Aging: Life Can Change in an Instant. Are We Prepared? cont. 7 “To-Do’s”

RHW’s wife, in essence, had neither control nor a Plan B.  She stepped back, relying on her husband’s good judgment, accepting the fact that he was going to consult one other specialist, then proceed as he thought best. All worked out well, but not without stress and worry. A pre-thought-out/pre-discussed plan for such emergencies would have–no doubt– made decisions easier.

Perhaps businesses do better in this regard when they require employees’ emergency information and keep it on file. A friend’s sister, (a widow on Medicare) had a seizure while at work. Her first ever seizure. 911 was called immediately and she was taken to the nearest hospital for stabilization and evaluation.

What about her emergency information? She listed just one person to call in an emergency. A MISTAKE– list at least 3 people if possible. 1st person was her adult son, a teacher. He couldn’t be reached–his class was on a field trip, scheduled to return after school hours. Her granddaughter (from another country) was in the US for the summer, working nearby; she was young; clueless about making health care decisions. The initial major decision: which (of 3) hospitals’ neurological centers should her grandmother be taken to. Evidently 911 responders made the decision. Several hours later the adult son made the decision to have his mother  transferred to a different hospital for further treatment. It was a good decision, made under tough circumstances.

7 “To-Do’s” can help us prepare as well as possible 

1.  Make time to sit down with aging parents, discuss and prioritize whom to put on an emergency contact list, their relationship or reason for being on the list. Include a person knowledgeable about healthcare management in the event others on the list aren’t available. Know what hospital(s) they prefer–or their doctors are affiliated with–should there be an emergency.

2. Make the contact list (3 people). Keep it in an easy-to-find place. 

3. Two additional lists–medications (dosage and frequency) as well as list of allergies and medical issues–keep with the contact list.

4. If parents have a Do Not Resuscitate (DNR) directive, it’s essential that 911 responders (if called) have–or can easily find– the DNR (otherwise they must do all they can to save a life).

5.  When elders have a good mind and want to participate in–or dictate– actions taken for their care, we need to ask ourselves “what’s the goal” (as did RHW’s wife); then decide how involved we need to be.

6. For elders still working, it’s important that their emergency contact information at work stays updated.

7. US News’ Best Hospitals yearly publication in July is an invaluable resource and good conversation-starter. This link from CBS News about the 2013-2014 publication contains a video with excellent additional advice–including having an “electronic healthcare buddy.” Don’t miss it. 

Yet, with our busy lives, will we set aside time for the 7 to-do’s? We know, intellectually, that being prepared saves time. In our situations it can help parents age well–or at least better–and save us some additional stress

Aging Parents: Making Major Decisions–Think: Doctors, Life-saving/changing Surgery

How Do We Make the Best Choice?

We make many choices throughout our lives, granted some much more important than others. But how do we know we’re making a really good choice–or the best choice–when major health matters are involved?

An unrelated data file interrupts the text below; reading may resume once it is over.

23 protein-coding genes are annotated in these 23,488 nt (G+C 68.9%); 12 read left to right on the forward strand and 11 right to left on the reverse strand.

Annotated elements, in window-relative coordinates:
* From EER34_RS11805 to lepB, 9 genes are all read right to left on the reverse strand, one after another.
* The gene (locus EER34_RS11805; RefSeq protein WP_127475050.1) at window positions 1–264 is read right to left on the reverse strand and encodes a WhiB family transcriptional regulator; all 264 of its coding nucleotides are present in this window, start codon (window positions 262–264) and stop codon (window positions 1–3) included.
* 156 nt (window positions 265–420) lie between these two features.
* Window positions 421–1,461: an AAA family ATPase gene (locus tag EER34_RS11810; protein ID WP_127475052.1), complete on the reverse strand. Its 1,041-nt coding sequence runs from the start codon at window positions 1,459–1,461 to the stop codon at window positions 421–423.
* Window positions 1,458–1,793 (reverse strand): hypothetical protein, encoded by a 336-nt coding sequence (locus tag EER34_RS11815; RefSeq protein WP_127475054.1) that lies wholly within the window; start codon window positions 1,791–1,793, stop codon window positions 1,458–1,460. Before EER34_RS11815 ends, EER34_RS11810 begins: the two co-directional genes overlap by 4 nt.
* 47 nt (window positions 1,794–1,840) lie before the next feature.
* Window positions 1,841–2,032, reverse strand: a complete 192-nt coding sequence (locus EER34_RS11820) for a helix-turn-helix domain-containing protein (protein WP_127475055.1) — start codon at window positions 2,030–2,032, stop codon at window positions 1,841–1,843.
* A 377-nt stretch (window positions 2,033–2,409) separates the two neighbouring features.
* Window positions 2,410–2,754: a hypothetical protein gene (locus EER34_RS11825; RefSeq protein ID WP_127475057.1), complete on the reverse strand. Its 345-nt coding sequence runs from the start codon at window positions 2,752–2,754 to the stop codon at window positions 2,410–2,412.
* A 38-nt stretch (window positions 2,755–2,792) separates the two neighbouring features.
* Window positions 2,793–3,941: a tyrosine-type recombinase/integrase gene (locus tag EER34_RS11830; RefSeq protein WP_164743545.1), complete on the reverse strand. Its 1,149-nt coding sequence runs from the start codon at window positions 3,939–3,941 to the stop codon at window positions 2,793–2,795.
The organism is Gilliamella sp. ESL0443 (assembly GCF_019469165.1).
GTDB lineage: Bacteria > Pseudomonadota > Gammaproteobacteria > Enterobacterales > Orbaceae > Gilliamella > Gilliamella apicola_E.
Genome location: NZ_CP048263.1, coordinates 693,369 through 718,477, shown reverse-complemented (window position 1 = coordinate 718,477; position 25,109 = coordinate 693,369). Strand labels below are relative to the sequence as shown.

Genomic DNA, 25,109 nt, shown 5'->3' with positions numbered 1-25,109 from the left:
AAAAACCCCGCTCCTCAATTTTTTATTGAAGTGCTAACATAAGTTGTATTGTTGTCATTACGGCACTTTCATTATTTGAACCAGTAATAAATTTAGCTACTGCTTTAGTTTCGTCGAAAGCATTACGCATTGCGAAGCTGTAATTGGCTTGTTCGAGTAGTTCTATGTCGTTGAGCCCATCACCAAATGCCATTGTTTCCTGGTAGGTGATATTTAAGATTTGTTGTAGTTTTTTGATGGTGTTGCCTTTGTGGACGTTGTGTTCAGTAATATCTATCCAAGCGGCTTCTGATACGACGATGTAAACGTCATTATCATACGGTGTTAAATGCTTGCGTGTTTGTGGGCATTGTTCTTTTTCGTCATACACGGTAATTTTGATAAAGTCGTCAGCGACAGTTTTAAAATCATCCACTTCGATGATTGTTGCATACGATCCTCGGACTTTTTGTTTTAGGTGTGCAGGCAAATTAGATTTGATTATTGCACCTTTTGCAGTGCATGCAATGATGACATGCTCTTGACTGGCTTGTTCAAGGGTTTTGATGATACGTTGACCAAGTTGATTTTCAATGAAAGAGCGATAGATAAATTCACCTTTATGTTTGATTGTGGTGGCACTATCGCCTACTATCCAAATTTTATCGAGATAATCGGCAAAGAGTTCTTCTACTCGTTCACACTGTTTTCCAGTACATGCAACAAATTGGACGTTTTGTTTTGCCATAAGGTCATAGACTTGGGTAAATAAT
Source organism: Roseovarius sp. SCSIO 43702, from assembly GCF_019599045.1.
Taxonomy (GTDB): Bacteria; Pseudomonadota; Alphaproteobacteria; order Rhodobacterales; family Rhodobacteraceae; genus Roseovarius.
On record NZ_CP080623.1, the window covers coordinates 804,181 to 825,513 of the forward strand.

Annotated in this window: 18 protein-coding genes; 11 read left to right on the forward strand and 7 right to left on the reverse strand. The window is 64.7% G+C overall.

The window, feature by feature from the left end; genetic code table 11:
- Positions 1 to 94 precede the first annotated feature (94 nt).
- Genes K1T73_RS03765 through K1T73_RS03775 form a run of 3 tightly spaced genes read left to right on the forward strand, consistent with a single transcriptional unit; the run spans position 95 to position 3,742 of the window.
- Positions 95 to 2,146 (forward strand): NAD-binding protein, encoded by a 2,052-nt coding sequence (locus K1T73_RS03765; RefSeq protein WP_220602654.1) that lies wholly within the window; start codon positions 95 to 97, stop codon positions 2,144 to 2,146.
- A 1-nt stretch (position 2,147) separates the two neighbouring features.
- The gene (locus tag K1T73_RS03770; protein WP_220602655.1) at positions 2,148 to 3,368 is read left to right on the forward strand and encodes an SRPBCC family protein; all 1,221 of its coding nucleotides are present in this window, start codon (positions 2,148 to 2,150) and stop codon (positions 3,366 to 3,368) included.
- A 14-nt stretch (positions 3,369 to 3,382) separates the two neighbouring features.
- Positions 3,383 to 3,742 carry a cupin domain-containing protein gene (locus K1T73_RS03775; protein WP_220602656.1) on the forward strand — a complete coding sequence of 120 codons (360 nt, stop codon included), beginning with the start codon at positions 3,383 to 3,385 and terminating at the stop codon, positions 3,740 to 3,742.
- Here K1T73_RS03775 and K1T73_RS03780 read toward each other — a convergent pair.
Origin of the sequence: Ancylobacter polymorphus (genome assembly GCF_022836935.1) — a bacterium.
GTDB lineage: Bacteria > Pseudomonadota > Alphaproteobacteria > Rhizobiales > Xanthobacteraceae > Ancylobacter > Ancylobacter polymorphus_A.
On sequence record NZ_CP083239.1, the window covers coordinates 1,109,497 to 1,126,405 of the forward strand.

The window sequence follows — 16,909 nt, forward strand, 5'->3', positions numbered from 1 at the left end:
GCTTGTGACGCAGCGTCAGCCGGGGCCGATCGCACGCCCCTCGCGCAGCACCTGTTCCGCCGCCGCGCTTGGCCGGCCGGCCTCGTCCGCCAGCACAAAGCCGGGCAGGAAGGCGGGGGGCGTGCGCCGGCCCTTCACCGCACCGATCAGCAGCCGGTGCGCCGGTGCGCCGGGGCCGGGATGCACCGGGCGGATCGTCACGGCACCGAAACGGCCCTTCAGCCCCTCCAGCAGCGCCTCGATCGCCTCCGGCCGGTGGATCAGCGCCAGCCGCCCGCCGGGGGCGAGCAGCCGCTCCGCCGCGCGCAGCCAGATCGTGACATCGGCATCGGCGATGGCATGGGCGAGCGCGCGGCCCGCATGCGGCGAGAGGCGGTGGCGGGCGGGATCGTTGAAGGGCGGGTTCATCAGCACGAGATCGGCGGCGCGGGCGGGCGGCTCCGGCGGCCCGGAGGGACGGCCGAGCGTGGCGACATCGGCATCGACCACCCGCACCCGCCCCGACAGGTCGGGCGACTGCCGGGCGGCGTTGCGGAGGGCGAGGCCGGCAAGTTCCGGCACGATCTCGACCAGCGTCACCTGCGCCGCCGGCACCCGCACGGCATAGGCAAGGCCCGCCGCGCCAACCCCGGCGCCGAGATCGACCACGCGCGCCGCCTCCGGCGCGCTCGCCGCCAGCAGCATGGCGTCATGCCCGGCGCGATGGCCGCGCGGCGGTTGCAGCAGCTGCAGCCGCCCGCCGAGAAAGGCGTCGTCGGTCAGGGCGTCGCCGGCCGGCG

I posted a few years ago a relative’s stage 3-4 colon cancer and efforts to get him to leave the comfort of his home town and go to Sloan-Kettering in NYC, where the country’s leading colon cancer surgeon was at the time. His heart (and wife) were urging stay home for the surgery. But a science researcher relative demanded he go to NY–regardless of disruption to his and his family’s routine and any other inconvenience.  Bottom line: Head ruled heart. His surgery at Sloan-Kettering was much lengthier–more complicated–than first imagined, but the team there was well equipped to handle it.  He lived to see his daughter married, the birth of his first grandchild–and he’s still alive today. A good choice. And his insurance took care of almost everything.

I think about the countless choices teenagers need to make during that period of their lives. As counselors we try to instill good decision-making skills so they know how to make good choices, and think twice when a strong pull towards “heart over head,” “a friend said…,” “everyone’s doing it,” I just don’t know how to decide” etc. become a reason or default reason for their choice.

Identifying then prioritizing options, along with the rationale for those options, is productive and instructive.  And when time is involved (ie. for surgery, rehabilitation, recuperation), doesn’t it make sense to get the most out of that time….meaning using the best health professional–because the “cure” involves the same amount of time–more or less– whether its results are very productive or barely productive. (Next finding out what medical insurance qualifies no doubt gets added to the  priorities/options mix.)

Choice of a surgeon after Sr. Advisor R broke her hip at age 97, was left up to her doctor. He selected one who had “good hands,” “could get in and out quickly” thereby reducing trauma and blood loss in an elderly person, which he thought extremely important. This meant “very experienced” which was a requirement for the surgeon and the physical therapists in the rehab center she was transferred to. (Result: she did great as you know from reading the broken hip posts.)

“Very experienced” and “an excellent success rate,” were the criteria when Dad underwent 5 bypasses many year ago. Bypass surgery was relatively new at the time and we learned (upon questioning) it was important that the surgeon did what amounted to a bypass a day (not counting weekends)–in other words, was doing this almost daily (at a time when only a small number of heart surgeons could make that claim).